Dialogue

Vocabulary

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Lesson Notes

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Lesson Transcript

INTRODUCTION
Becky: Hi everyone, and welcome back to VietnamesePod101.com. This is Beginner Season 1 Lesson 19 - Meeting the Family in Vietnam. Becky here.
Huyen: Xin Chào. I'm Huyen.
Becky: In this lesson, you’ll learn how to use appropriate pronouns in greetings. The conversation takes place at a house.
Huyen: It's between Linh, Anne, and Mai.
Becky: They are friends so they will be using informal Vietnamese. But as Anne is going to meet elder people in Linh's house, she will be using formal Vietnamese with them. Okay, let's listen to the conversation.

Lesson conversation

Linh: Anne, cậu vào nhà đi.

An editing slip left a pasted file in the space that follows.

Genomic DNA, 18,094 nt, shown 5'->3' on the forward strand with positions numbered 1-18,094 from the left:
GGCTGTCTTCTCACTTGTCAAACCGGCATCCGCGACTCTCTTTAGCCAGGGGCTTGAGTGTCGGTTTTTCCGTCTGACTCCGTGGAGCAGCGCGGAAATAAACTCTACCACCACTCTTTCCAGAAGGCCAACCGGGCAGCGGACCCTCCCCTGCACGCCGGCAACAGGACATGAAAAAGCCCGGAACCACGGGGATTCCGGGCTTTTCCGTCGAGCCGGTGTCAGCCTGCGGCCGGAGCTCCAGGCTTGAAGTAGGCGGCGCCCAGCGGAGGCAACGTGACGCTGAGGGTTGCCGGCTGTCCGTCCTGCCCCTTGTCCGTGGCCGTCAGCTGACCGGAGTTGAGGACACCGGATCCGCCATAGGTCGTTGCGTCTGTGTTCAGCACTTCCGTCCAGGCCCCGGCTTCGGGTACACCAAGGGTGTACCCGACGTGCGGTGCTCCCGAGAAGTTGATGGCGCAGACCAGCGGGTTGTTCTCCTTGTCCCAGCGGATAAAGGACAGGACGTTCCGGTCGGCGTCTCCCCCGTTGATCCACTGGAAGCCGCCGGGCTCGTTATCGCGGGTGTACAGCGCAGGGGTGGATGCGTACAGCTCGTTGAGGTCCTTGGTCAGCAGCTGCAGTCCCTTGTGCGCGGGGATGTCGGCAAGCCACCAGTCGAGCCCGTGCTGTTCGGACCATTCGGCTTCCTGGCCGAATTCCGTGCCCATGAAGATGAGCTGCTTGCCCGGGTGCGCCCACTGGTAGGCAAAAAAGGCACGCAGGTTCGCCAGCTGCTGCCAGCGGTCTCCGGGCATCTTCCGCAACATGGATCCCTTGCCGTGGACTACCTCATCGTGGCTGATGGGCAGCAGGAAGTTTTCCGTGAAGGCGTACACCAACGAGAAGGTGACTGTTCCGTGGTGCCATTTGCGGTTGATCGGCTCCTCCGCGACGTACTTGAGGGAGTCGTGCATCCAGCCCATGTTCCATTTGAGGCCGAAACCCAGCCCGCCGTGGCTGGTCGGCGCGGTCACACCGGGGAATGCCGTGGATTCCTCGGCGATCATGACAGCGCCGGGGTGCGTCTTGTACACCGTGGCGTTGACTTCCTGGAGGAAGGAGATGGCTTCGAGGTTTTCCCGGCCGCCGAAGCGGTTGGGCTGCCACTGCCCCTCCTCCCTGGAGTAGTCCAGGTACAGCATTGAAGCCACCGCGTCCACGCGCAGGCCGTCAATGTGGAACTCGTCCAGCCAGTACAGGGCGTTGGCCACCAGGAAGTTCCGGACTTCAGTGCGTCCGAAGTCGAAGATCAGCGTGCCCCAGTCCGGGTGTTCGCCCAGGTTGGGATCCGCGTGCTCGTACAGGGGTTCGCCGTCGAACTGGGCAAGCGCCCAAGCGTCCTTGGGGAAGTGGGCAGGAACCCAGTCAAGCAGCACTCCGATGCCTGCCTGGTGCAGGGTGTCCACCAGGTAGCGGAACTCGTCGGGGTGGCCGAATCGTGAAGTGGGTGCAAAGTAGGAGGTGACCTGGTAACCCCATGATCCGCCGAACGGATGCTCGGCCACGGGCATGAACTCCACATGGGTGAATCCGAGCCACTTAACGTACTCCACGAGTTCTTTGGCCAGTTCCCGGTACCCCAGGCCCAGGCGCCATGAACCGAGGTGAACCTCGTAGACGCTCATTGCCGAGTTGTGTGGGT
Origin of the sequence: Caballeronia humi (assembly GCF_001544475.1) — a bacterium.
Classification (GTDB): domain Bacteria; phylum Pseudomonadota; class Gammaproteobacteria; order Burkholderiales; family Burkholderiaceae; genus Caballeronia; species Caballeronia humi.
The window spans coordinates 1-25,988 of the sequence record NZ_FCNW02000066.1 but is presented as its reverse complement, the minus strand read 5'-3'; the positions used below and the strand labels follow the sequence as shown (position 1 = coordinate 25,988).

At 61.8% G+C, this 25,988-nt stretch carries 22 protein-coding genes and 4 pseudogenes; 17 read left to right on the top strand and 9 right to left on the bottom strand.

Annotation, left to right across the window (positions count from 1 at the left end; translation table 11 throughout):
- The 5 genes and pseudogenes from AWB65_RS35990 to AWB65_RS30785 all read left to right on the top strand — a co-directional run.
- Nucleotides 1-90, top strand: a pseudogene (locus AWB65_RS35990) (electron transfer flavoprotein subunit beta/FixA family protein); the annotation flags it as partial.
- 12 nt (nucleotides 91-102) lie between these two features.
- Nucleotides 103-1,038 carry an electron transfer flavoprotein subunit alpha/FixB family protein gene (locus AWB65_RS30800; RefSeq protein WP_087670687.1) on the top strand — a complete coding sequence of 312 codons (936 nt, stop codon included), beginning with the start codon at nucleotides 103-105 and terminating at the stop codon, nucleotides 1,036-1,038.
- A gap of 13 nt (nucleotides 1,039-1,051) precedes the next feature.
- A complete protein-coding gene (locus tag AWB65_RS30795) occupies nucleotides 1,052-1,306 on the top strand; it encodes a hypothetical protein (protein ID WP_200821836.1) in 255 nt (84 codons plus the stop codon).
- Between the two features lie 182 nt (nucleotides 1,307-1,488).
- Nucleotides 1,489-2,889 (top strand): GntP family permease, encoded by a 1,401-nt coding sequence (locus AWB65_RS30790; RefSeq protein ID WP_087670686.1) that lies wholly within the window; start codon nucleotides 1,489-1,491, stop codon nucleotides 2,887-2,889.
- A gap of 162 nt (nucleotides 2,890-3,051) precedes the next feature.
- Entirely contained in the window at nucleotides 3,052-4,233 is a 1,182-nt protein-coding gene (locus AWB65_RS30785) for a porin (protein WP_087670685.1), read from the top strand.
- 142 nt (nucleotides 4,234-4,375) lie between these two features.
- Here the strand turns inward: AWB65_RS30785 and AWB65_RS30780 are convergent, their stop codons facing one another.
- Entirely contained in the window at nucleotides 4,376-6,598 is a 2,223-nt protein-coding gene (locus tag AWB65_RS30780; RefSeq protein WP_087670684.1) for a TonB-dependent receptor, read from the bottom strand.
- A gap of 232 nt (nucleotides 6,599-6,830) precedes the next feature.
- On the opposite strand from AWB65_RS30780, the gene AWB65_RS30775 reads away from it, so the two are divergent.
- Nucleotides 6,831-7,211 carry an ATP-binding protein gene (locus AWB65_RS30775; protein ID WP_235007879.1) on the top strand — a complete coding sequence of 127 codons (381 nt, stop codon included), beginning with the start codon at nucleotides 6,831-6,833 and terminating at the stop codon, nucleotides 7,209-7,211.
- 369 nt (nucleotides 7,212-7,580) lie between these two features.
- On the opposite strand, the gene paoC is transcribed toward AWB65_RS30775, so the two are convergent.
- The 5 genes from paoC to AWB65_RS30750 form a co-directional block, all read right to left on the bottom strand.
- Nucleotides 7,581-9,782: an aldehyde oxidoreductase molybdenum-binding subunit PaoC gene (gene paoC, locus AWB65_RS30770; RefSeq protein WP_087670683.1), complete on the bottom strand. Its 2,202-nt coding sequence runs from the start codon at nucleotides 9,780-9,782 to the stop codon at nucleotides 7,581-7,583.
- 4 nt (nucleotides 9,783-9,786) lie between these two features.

Anne: Cảm ơn cậu.
Linh: Cậu ngồi đi. Để tớ giới thiệu nhé. Đây là bố mẹ tớ.
Anne: Cháu chào hai bác ạ. Cháu là Anne, là du học sinh người Mỹ ạ.
Linh: Còn đây là Mai, em gái tớ.
Mai: Em chào chị Anne. Rất vui được gặp chị.
Anne: Ừ, chào em.
Becky: Listen to the conversation one time slowly.
Linh: Anne, cậu vào nhà đi.
Anne: Cảm ơn cậu.
Linh: Cậu ngồi đi. Để tớ giới thiệu nhé. Đây là bố mẹ tớ.
Anne: Cháu chào hai bác ạ. Cháu là Anne, là du học sinh người Mỹ ạ.
Linh: Còn đây là Mai, em gái tớ.
Mai: Em chào chị Anne. Rất vui được gặp chị.
Anne: Ừ, chào em.
Becky: Listen to the conversation with the English translation.
Linh: Anne, come in.
Anne: Thank you.
Linh: Sit down. Let me introduce you. These are my parents.
Anne: Hello, Uncle and Aunt. My name is Anne. I'm an American student.
Linh: And this is my younger sister, Mai.